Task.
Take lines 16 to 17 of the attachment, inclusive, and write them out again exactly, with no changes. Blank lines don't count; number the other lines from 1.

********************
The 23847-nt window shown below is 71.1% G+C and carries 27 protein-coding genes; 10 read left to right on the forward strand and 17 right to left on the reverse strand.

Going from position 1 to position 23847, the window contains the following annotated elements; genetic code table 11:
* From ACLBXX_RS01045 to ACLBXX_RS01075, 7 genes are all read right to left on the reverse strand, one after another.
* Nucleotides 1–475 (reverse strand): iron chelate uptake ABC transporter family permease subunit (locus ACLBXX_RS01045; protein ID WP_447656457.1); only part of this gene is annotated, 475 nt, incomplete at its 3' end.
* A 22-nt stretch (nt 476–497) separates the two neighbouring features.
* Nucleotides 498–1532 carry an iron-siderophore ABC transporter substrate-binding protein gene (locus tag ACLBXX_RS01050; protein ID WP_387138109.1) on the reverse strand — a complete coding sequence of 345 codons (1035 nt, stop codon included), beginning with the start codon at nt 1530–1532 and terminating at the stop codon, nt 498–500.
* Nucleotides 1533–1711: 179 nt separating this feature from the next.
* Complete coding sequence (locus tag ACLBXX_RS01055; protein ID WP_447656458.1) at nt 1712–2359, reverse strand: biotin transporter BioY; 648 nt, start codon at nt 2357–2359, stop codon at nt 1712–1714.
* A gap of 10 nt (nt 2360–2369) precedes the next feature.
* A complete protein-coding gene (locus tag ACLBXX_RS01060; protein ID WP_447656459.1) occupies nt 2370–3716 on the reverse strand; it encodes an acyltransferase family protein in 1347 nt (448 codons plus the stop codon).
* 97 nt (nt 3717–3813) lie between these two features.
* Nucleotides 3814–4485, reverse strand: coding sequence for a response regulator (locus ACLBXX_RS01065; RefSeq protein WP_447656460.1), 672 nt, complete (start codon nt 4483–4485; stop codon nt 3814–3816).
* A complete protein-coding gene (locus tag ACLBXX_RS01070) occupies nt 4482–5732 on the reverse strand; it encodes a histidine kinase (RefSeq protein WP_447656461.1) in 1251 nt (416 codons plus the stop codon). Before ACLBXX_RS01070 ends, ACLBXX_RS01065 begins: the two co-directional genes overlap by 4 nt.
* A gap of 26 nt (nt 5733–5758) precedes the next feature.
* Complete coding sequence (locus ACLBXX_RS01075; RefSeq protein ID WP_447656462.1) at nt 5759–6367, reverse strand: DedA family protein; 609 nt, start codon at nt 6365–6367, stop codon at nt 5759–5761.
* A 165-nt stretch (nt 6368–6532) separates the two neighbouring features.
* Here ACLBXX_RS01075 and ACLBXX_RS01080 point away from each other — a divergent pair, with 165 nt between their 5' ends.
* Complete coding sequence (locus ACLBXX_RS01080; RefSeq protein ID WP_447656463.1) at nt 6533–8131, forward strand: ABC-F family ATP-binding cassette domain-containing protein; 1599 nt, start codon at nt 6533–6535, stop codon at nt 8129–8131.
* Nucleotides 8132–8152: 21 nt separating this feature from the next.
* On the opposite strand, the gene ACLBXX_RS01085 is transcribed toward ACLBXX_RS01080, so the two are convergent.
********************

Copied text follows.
* A 165-nt stretch (nt 6368–6532) separates the two neighbouring features.
* Here ACLBXX_RS01075 and ACLBXX_RS01080 point away from each other — a divergent pair, with 165 nt between their 5' ends.